Unless you work at a company with almost no technology installed to run its business, you’re doubtlessly dealing with a rapidly expanding (and most likely, very demanding) base of users who rely on mobile technology. While not driven solely by Bring Your Own Device (BYOD), certainly BYOD has accelerated the widespread use of mobile devices such as smart phones and tablets. The ongoing challenge is how companies should best deal with the burden this increased device usage (and the security and management issues that come with it) puts on infrastructure and IT staff. Most companies regard mobile management as an internal infrastructure problem, often obtaining an MDM (mobile device management) solution to allow IT some level of control. But with the expanding roll of mobility, and the growing requirements of mobility management, we’re now seeing very complex implementations in order to manage devices, applications and data—including mobile app development and deployment, secure corporate app stores, policy enforcement, separation of corporate vs. personal apps, data leakage protection, etc. For many organizations, the level of complexity is becoming overwhelming. Some vendors have begun to offer services that move the mobility-management burden to the cloud—with the services still mostly controlled and managed by the organization. Enterprise Mobility-as-a-Service (EMaaS) takes much of the burden off the backs of IT and corporate infrastructure. In fact, I expect EMaaS to grow dramatically over the next 3-4 years, and become 20-25 percent of the overall market for enterprise directed applications and services. EMaaS offers organizations several key benefits over traditional internal infrastructure:
  • It utilizes operational (Opex) rather than capital (Capex) spending, which is often easier to obtain and approved more quickly.
  • EMaaS allows a mix-and-match approach between Opex and Capex that can be phased in to supplement and/or partially replace internal facilities without requiring rip and replace.
  • It can be implemented relatively rapidly to allow a quick response to changes in business or market requirements.
  • It scales easily, thus allowing growth and/or contraction as necessary. Eliminating a fixed infrastructure means companies can size (and pay for) only the services they need.
  • It provides great flexibility in device types, applications, management and end-user cannot keep up.
  • EMaaS shares resources across multiple organizations, with an economy of scale that can increase efficiency and lower overall TCO, especially for smaller organizations.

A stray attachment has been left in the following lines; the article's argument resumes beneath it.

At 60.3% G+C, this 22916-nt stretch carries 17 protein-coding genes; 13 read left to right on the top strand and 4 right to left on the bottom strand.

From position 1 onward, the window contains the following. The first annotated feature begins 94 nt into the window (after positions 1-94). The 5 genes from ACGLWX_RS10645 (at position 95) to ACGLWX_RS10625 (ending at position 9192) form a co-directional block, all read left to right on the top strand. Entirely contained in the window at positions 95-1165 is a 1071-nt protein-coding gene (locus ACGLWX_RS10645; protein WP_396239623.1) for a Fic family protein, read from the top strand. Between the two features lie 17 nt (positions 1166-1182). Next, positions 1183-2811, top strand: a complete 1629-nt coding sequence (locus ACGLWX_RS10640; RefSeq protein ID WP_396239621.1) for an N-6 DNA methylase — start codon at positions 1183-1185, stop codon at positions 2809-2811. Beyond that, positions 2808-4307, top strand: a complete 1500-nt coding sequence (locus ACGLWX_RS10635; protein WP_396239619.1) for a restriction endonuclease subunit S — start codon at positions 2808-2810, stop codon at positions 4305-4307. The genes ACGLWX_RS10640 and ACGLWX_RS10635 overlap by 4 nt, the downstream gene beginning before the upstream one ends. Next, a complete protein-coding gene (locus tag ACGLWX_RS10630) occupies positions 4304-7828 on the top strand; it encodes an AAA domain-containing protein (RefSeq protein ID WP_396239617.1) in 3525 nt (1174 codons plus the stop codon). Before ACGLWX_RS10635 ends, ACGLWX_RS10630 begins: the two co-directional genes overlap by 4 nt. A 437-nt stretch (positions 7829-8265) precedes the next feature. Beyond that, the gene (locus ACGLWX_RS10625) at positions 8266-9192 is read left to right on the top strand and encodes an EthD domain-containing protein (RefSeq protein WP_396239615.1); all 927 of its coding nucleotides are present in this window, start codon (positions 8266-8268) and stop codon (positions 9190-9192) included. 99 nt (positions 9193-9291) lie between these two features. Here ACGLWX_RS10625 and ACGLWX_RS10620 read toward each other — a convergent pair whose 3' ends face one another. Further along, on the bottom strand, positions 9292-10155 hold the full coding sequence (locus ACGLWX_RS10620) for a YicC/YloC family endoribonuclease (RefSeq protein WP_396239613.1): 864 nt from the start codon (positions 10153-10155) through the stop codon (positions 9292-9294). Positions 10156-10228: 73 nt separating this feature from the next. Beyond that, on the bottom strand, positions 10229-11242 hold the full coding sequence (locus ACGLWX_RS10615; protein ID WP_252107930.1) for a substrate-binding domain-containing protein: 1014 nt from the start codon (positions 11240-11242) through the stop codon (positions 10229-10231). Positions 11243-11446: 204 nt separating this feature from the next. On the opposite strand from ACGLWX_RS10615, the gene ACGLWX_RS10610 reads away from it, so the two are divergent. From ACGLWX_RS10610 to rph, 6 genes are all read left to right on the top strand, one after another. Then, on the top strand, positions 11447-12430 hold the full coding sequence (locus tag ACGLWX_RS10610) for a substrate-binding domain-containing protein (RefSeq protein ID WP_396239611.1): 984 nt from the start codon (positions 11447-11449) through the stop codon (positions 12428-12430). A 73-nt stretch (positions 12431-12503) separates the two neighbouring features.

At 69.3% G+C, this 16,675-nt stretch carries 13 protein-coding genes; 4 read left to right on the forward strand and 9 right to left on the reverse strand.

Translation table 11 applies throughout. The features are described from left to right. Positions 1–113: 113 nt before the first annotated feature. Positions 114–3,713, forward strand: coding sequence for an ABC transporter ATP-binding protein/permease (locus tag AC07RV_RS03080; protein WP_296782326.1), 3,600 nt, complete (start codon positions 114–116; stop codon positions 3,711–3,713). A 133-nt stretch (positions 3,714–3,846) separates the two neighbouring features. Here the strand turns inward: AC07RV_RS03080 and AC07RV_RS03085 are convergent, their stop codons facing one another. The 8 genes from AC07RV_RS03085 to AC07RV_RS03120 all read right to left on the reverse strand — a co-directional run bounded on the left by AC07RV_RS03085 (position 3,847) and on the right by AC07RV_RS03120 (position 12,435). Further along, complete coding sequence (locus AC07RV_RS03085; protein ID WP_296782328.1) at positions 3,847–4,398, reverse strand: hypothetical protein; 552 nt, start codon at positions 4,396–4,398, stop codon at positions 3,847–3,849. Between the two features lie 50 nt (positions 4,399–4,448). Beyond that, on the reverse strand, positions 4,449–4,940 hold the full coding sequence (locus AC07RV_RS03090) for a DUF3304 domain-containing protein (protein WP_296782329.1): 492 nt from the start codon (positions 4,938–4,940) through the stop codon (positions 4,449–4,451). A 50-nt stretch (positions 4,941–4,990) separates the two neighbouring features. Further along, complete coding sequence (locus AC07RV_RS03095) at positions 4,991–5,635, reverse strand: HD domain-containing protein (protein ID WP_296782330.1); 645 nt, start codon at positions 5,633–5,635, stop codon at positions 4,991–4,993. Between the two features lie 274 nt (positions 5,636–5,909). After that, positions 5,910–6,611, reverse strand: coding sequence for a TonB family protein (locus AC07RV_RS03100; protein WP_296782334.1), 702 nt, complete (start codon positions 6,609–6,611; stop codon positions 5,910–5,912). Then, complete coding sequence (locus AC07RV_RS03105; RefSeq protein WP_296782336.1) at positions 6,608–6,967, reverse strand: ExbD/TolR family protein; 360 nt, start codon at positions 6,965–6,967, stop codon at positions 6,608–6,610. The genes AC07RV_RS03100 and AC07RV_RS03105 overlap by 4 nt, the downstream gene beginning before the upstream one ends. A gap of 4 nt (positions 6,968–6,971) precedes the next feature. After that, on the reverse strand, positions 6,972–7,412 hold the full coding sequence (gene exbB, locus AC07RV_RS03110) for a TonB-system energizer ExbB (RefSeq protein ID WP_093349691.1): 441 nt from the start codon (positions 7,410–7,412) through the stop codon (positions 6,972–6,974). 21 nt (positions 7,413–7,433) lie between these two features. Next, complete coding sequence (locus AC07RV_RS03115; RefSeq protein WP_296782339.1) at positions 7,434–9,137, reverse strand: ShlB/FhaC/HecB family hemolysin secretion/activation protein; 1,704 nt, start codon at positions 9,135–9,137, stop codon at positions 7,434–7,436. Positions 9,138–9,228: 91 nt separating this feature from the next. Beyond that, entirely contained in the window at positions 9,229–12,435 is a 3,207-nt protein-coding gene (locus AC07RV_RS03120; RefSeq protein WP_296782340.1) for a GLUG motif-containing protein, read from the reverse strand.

• It enables the mobile functionality to be extended to strategic business partners, affiliates and specific customers. Without EMaaS, this would be difficult and costly.
EMaaS may not be a good fit for those organizations that require complete control of all assets (devices and data), such as companies in highly regulated industries (e.g., financial sector, health care), governmental agencies, and public safety. But even with those exceptions, some level of EMaaS may be acceptable for users who may be less susceptible to regulations and/or data loss. And EMaaS will eventually achieve a level of security that rivals internal infrastructure. The EMaaS market is currently small. However, it will likely expand rapidly and be offered by many of the large infrastructure and applications vendors, carriers, and eventually the traditional outsourcing vendors. The mainstream MDM vendors and security oriented vendors will move to cloud-based, hosted models and partner with larger players to achieve true EMaaS capabilities. Companies will soon have a choice in implementing mobility through internal behind-the-firewall services, or using alternative EMaaS vendors. In some cases a hybrid approach using both internal and external capabilities will be the best choice. But EMaaS will ultimately emerge as a strategic choice for many mobile enterprises struggling to overcome the complexity of a mobile market. Jack Gold is the founder and principal analyst at J. Gold Associates, an information-technology analyst firm based in Northborough, MA. He is an internationally recognized expert in many aspects of business and consumer computing, including emergent technologies. Image: sukiyaki/Shutterstock.com